After two years of the pandemic, offices across the country are opening back up and employees are returning to their desks.
Conventional wisdom suggests that the young workers of Gen Z—the generation now entering their early and mid 20s — aren’t interested in cubicle farms and water-cooler conversations. But employers who think Gen Z wants all-remote-all-the-time are missing the point—and could lose out on recruiting the newest generation of talent.
Gen Z desires the Goldilocks solution: flexibility.
Indeed, the data suggest more nuanced preferences. Gen Z wants the ability to work remote while not losing the opportunity to gather in-person for social connection with new co-workers. Handshake’s latest report on Gen Z and work reveals that only 7% percent of all full-time jobs posted at Handshake were remote but generated 17% of all applications through our app. Our top keyword search in 2021 was “remote.” (“Marketing,” the runner-up, was searched only about half as many times.)
We also found a statistically significant link between the proportion of remote full-time jobs in a city and its popularity among Handshake job-seekers—the more remote jobs a city has, the more job applications a city gets, in other words. And it’s not just tech jobs that are attracting all the interest in remote work: More than 20% of applications from students majoring in communications, art and design and health professions were for full-time remote positions.
It’s not surprising that Gen Z is comfortable with the notion of remote work as their new normal. After all, they grew up with smartphones, high-speed internet, and social media. They went to school online even before the pandemic, and recent college graduates certainly had their share of remote classes because of COVID-19. Gen Z plays games online, finds dates and hangs out online. They’re comfortable forming relationships online—not just social ones but work ones as well. In another one of our surveys, two-thirds of Gen-Zers told us they think they can build their professional networks without having to meet people in person.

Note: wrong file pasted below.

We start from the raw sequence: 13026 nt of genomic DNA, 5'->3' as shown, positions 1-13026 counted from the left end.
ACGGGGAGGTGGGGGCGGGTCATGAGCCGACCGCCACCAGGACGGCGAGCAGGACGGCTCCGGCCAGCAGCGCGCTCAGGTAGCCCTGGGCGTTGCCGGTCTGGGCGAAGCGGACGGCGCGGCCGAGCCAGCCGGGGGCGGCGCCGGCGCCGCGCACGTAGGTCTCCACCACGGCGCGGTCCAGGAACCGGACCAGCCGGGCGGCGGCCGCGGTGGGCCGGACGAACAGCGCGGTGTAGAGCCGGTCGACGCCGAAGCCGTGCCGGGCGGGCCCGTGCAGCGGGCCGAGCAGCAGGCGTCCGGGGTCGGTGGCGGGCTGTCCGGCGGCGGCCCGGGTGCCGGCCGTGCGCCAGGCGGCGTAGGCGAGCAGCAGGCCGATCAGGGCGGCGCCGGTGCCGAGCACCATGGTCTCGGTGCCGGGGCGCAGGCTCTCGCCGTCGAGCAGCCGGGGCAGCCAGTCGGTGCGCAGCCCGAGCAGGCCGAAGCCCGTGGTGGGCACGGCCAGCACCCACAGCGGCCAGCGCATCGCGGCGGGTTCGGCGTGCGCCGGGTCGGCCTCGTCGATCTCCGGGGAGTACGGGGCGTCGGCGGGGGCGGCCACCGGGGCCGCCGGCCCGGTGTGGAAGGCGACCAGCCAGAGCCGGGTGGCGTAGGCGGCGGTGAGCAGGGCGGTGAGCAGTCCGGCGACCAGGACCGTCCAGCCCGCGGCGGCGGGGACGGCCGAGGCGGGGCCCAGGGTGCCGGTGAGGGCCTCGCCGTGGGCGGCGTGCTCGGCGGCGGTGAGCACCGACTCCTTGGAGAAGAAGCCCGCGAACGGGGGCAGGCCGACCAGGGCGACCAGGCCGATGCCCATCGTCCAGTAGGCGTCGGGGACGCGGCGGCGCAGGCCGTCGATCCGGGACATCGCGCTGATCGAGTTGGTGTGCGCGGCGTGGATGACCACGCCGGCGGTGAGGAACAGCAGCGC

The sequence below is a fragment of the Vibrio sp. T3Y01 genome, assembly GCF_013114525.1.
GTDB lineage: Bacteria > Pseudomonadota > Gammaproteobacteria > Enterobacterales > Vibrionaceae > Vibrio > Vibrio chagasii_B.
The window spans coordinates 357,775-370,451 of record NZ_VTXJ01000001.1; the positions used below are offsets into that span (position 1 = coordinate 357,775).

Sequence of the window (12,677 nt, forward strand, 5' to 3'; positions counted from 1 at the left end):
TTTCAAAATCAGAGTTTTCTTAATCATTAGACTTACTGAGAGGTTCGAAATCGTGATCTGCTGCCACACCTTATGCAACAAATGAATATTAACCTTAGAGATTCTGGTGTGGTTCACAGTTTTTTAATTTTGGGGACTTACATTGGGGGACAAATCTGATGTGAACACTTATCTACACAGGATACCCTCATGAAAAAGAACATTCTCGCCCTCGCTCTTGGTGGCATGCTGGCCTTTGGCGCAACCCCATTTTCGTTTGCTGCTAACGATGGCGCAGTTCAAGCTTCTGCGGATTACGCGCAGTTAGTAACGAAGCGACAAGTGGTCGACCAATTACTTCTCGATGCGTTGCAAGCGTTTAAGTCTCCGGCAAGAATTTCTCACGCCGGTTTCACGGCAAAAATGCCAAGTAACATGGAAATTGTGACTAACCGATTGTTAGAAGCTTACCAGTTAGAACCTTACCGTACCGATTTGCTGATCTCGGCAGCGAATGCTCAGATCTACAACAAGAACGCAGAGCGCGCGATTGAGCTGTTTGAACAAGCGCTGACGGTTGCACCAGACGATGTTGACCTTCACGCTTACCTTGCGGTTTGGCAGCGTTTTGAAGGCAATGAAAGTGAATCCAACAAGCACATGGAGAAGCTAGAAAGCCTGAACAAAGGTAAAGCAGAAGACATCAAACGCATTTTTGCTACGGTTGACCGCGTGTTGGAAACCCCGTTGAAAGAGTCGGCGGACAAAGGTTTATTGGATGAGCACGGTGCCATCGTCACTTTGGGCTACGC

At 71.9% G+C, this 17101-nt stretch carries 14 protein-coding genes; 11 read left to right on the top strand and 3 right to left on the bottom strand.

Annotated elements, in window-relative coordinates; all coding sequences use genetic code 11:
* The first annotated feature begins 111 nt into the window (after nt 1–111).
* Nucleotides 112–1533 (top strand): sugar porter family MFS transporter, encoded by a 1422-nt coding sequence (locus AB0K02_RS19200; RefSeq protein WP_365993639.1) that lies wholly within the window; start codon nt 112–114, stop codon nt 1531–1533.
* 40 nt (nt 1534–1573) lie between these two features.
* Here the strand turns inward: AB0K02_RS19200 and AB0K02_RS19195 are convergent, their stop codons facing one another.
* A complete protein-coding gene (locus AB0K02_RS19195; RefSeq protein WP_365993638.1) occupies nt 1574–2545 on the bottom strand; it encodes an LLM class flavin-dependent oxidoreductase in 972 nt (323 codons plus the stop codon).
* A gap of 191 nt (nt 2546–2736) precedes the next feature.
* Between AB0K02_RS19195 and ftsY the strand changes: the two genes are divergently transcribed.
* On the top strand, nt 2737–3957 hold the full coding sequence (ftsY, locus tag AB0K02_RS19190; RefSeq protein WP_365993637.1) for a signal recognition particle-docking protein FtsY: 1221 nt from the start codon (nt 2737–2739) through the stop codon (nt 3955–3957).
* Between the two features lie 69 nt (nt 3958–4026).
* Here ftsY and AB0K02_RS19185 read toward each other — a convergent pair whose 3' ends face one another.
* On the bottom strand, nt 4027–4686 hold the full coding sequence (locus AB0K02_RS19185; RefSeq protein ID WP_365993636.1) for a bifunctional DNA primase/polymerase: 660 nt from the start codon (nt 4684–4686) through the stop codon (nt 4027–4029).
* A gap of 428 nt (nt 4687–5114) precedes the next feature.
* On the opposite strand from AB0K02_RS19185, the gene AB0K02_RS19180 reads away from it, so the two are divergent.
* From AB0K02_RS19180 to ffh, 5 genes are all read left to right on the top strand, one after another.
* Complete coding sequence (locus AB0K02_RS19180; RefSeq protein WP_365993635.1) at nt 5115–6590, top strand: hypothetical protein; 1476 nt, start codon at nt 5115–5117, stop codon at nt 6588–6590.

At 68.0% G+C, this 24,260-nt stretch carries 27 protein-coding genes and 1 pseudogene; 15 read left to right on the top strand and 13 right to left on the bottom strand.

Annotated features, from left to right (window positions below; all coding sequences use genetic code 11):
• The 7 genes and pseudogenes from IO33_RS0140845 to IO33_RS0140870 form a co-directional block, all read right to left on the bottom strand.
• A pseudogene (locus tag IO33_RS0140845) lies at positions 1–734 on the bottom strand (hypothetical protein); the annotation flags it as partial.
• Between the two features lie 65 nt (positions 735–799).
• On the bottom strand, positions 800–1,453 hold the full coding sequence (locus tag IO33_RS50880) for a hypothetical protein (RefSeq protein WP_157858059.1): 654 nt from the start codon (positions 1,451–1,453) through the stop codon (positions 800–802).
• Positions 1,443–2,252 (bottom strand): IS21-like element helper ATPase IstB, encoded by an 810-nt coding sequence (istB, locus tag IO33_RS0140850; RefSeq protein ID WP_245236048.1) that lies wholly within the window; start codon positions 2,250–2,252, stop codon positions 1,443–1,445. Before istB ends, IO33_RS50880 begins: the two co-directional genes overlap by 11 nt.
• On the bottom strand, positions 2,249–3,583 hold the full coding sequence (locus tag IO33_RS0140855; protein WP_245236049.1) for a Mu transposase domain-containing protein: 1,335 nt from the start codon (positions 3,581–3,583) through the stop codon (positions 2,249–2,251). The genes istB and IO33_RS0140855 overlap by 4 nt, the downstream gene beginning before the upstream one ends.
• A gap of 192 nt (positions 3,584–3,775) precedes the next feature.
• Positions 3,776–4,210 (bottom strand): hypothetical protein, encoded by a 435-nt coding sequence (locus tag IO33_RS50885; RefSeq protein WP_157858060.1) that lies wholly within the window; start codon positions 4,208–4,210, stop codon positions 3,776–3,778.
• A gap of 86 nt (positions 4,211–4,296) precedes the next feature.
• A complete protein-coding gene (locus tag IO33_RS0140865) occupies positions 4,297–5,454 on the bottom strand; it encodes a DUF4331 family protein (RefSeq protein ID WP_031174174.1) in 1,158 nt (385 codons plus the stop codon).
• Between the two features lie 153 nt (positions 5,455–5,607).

It’s not entirely accurate, however, to say that Gen-Zers only want to work from their bedrooms or kitchen tables. Handshake users said they like a remote work arrangement because it’s convenient, saves them money, gives them more control over their schedules and improves their quality of life. But they also want a chance to network in person and put in some face time—not FaceTime—with coworkers, especially in their first jobs right out of college.
This desire for flexibility also might be influencing where Gen-Zers want to live. The top location search on Handshake’s network in 2021 wasn’t New York City or Silicon Valley or some other tech mecca: It was Florida. Our report found that Miami, of all places, got more than twice as many applications for each job than its size and demographics would suggest.
Miami might seem like a curious choice for Gen-Zers launching their careers. Traditionally, its job market has been dominated by health care, hospitality and tourism. Its largest private employers are a grocery chain, a hospital system, a university and an airline—not exactly the high-growth, high-salary companies that new college graduates have historically flocked to.
But Miami in recent years has attracted some big-name fintech, financial services and crypto firms. Overall employment in the tech sector—a big draw for Gen Z—has nearly doubled in the past decade. Miami is also sunny and warm and cheaper to live in than a lot of other big cities—and roughly 10% of its full-time jobs are remote, giving Gen Z the flexibility of working where they please while also offering opportunities to connect with their colleagues.
In the case of Miami and other cities with larger-than-average proportions of remote jobs, it’s possible that Gen Z sees the term “remote” and thinks “flexible.” A company offering that is understood as willing to work with employees on a lot of different issues, such as work-life balance, how often they need to be in the office and where they can choose to live.
Companies serious about hiring Gen Z talent need to question themselves about their expectations: Does this job truly have to be in the office? Can it be entirely remote? Or can there be some sort of hybrid arrangement? Flexibility is the key with Gen Z, and smart companies must learn to be, well, flexible toward this new generation of workers.
Gen-Zers might not want to sit behind a desk every day of the week. But they do want the companies they work for to work with them.
Christine Y. Cruzvergara is the chief education strategy officer at Handshake.